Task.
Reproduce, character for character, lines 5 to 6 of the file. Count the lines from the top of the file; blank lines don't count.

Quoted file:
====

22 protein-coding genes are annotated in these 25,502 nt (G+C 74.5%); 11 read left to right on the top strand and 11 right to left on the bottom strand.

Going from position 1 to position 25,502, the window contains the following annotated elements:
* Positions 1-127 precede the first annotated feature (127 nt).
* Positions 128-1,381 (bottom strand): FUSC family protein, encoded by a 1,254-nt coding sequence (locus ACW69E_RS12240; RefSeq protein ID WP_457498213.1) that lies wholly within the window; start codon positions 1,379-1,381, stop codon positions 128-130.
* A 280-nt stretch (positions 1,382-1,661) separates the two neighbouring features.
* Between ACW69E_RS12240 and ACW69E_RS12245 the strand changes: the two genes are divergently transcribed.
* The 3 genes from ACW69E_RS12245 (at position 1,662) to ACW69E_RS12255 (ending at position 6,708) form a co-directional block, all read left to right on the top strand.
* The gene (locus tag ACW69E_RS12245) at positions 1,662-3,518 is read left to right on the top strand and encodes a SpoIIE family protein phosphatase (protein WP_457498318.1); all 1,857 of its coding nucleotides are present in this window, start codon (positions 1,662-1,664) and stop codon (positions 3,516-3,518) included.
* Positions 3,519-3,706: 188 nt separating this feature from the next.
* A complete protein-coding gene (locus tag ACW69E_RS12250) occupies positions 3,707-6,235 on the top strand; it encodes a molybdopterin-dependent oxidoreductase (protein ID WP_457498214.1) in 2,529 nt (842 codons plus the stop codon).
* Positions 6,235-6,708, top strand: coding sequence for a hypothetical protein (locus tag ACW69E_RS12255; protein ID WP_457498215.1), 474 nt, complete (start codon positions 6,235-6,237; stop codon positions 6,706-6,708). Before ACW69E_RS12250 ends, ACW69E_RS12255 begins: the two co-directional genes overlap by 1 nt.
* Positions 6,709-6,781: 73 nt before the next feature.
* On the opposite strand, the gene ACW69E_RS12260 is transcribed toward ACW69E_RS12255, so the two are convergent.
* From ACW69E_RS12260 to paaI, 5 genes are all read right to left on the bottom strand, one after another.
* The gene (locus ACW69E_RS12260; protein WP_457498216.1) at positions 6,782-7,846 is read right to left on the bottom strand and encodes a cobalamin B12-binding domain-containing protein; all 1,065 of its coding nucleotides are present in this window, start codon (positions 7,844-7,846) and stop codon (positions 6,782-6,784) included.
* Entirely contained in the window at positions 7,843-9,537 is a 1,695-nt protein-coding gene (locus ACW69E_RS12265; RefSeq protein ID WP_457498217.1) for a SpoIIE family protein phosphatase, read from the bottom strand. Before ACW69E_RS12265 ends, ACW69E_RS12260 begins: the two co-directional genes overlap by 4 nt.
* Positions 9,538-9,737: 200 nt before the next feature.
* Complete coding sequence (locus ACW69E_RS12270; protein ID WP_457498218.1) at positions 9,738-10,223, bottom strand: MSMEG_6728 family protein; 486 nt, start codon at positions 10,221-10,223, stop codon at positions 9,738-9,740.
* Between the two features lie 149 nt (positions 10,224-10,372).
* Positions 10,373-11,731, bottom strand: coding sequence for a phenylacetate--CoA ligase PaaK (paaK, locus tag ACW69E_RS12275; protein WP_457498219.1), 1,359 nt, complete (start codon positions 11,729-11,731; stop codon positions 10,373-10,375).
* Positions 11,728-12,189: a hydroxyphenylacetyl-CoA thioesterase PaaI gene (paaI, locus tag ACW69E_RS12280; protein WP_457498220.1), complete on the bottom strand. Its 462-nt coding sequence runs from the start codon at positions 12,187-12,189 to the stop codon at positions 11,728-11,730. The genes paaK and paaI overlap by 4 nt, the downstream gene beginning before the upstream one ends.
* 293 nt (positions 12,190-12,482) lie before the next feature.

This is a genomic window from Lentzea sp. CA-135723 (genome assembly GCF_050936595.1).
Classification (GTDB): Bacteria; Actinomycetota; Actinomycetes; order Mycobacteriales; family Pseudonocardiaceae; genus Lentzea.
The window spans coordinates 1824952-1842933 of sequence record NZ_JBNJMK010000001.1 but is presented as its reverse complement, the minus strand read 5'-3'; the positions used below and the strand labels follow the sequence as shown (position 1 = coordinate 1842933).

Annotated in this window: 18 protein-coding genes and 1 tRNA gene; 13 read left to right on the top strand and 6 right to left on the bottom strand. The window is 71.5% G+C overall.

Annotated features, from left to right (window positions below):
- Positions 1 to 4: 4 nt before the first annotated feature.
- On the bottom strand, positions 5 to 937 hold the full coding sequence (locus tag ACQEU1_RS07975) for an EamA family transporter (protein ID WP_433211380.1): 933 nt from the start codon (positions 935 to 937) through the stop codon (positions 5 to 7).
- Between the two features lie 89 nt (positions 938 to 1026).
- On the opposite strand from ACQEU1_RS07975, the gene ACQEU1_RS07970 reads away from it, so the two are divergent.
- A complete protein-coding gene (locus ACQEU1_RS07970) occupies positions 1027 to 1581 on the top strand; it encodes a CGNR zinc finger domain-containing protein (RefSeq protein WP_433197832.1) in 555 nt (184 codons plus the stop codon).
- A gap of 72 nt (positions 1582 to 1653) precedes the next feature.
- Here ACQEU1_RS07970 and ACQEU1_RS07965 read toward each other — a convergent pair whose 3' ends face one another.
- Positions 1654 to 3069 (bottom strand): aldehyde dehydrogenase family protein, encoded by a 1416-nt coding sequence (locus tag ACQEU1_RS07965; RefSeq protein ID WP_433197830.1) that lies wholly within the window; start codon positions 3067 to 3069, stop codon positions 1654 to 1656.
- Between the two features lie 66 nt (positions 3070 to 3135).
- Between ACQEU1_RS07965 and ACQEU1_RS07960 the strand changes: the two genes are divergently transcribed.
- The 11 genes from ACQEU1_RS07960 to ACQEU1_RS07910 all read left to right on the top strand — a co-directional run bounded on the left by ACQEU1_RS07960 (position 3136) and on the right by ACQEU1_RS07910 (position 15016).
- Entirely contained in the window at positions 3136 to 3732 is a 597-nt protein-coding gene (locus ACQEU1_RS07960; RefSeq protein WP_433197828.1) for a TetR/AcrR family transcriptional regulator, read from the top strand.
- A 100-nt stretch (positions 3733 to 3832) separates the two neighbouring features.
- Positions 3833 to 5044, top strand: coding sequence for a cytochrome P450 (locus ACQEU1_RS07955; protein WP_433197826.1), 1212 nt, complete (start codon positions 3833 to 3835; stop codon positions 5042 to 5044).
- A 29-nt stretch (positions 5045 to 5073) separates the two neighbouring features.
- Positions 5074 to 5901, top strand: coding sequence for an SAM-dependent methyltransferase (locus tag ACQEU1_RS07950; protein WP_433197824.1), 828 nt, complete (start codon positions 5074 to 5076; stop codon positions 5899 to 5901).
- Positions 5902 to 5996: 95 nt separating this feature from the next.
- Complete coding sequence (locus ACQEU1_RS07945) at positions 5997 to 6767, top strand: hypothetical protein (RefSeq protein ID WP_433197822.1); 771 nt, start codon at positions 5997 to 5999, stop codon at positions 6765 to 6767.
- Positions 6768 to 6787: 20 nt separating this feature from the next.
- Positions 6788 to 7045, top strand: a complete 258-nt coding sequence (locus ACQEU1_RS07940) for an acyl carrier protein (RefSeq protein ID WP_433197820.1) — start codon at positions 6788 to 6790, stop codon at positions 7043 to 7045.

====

* A 280-nt stretch (positions 1,382-1,661) separates the two neighbouring features.
* Between ACW69E_RS12240 and ACW69E_RS12245 the strand changes: the two genes are divergently transcribed.